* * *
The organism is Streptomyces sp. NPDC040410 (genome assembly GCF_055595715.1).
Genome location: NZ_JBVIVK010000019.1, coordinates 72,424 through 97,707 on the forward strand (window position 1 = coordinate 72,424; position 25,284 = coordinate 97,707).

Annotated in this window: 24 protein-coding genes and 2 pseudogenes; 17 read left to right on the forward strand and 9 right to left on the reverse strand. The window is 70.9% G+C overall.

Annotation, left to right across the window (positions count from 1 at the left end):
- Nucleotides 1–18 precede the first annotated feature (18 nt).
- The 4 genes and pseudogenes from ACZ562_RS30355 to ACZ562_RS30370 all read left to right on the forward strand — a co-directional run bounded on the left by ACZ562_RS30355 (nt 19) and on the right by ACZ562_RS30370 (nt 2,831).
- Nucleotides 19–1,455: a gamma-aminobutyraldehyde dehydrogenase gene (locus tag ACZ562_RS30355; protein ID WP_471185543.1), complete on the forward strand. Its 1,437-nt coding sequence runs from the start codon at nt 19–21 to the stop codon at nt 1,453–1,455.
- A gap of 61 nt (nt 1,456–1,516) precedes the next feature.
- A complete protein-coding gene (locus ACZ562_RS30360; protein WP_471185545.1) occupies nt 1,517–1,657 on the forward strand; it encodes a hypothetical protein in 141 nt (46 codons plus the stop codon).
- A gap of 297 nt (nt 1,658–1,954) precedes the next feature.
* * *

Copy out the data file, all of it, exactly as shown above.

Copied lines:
The organism is Streptomyces sp. NPDC040410 (genome assembly GCF_055595715.1).
Genome location: NZ_JBVIVK010000019.1, coordinates 72,424 through 97,707 on the forward strand (window position 1 = coordinate 72,424; position 25,284 = coordinate 97,707).

Annotated in this window: 24 protein-coding genes and 2 pseudogenes; 17 read left to right on the forward strand and 9 right to left on the reverse strand. The window is 70.9% G+C overall.

Annotation, left to right across the window (positions count from 1 at the left end):
- Nucleotides 1–18 precede the first annotated feature (18 nt).
- The 4 genes and pseudogenes from ACZ562_RS30355 to ACZ562_RS30370 all read left to right on the forward strand — a co-directional run bounded on the left by ACZ562_RS30355 (nt 19) and on the right by ACZ562_RS30370 (nt 2,831).
- Nucleotides 19–1,455: a gamma-aminobutyraldehyde dehydrogenase gene (locus tag ACZ562_RS30355; protein ID WP_471185543.1), complete on the forward strand. Its 1,437-nt coding sequence runs from the start codon at nt 19–21 to the stop codon at nt 1,453–1,455.
- A gap of 61 nt (nt 1,456–1,516) precedes the next feature.
- A complete protein-coding gene (locus ACZ562_RS30360; protein WP_471185545.1) occupies nt 1,517–1,657 on the forward strand; it encodes a hypothetical protein in 141 nt (46 codons plus the stop codon).
- A gap of 297 nt (nt 1,658–1,954) precedes the next feature.